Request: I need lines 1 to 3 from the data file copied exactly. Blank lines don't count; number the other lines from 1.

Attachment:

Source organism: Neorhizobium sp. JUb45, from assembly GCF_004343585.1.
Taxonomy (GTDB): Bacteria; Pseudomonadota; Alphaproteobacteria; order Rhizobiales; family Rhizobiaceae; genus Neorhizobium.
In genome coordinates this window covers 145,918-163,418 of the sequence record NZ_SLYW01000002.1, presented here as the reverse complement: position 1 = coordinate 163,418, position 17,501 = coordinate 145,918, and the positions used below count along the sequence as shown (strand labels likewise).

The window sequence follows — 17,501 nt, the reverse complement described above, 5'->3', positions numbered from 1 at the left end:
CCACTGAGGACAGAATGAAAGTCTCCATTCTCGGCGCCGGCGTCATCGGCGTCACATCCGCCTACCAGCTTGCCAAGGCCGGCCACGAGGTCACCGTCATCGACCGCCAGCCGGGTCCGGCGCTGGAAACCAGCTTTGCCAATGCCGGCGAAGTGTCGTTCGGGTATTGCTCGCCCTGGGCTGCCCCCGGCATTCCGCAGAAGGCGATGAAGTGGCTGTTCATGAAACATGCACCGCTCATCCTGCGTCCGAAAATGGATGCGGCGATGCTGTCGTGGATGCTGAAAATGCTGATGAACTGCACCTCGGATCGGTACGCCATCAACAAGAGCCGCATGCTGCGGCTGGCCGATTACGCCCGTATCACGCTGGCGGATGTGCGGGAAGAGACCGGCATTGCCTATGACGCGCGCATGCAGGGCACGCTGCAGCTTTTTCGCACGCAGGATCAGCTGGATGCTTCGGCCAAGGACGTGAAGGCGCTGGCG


Source organism: Neorhizobium sp. JUb45, from assembly GCF_004343585.1.
Taxonomy (GTDB): Bacteria; Pseudomonadota; Alphaproteobacteria; order Rhizobiales; family Rhizobiaceae; genus Neorhizobium.
In genome coordinates this window covers 145,918-163,418 of the sequence record NZ_SLYW01000002.1, presented here as the reverse complement: position 1 = coordinate 163,418, position 17,501 = coordinate 145,918, and the positions used below count along the sequence as shown (strand labels likewise).